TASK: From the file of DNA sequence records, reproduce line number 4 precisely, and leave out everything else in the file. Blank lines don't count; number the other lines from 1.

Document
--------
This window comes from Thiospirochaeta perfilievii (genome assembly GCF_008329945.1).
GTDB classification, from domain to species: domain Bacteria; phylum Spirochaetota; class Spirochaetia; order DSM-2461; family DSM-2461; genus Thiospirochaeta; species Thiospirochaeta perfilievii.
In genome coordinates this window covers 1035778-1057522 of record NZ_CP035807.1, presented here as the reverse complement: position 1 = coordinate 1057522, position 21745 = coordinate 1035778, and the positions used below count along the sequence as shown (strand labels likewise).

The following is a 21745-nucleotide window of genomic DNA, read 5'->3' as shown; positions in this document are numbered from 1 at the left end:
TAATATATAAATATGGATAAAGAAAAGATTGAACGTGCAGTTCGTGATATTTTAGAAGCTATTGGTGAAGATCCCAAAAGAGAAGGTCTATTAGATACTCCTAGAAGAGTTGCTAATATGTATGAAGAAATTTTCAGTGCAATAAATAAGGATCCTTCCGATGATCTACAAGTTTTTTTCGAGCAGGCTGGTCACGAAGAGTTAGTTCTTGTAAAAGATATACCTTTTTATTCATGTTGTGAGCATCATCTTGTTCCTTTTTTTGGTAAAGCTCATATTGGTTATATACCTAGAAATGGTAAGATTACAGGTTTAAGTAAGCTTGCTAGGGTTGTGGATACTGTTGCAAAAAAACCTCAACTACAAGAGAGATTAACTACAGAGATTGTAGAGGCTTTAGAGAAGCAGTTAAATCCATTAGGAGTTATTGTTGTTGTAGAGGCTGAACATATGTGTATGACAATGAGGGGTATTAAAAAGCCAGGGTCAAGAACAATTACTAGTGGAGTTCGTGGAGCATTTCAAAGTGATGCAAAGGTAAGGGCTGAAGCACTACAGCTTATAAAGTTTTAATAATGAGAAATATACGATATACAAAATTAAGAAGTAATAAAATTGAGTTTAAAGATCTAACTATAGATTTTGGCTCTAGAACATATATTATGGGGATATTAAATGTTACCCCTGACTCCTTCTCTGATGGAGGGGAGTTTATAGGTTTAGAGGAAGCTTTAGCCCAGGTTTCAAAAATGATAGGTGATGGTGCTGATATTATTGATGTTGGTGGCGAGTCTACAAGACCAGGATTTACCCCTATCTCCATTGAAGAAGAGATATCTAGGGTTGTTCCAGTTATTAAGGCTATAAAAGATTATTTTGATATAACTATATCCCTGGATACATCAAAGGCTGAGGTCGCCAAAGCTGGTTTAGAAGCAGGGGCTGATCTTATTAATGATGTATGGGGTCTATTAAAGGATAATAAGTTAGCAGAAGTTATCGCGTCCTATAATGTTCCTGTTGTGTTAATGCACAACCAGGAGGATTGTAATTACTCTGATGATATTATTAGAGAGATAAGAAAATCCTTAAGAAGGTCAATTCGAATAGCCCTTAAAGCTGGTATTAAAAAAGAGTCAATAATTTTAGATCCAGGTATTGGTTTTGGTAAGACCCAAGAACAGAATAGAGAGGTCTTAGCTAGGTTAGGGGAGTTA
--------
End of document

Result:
The following is a 21745-nucleotide window of genomic DNA, read 5'->3' as shown; positions in this document are numbered from 1 at the left end: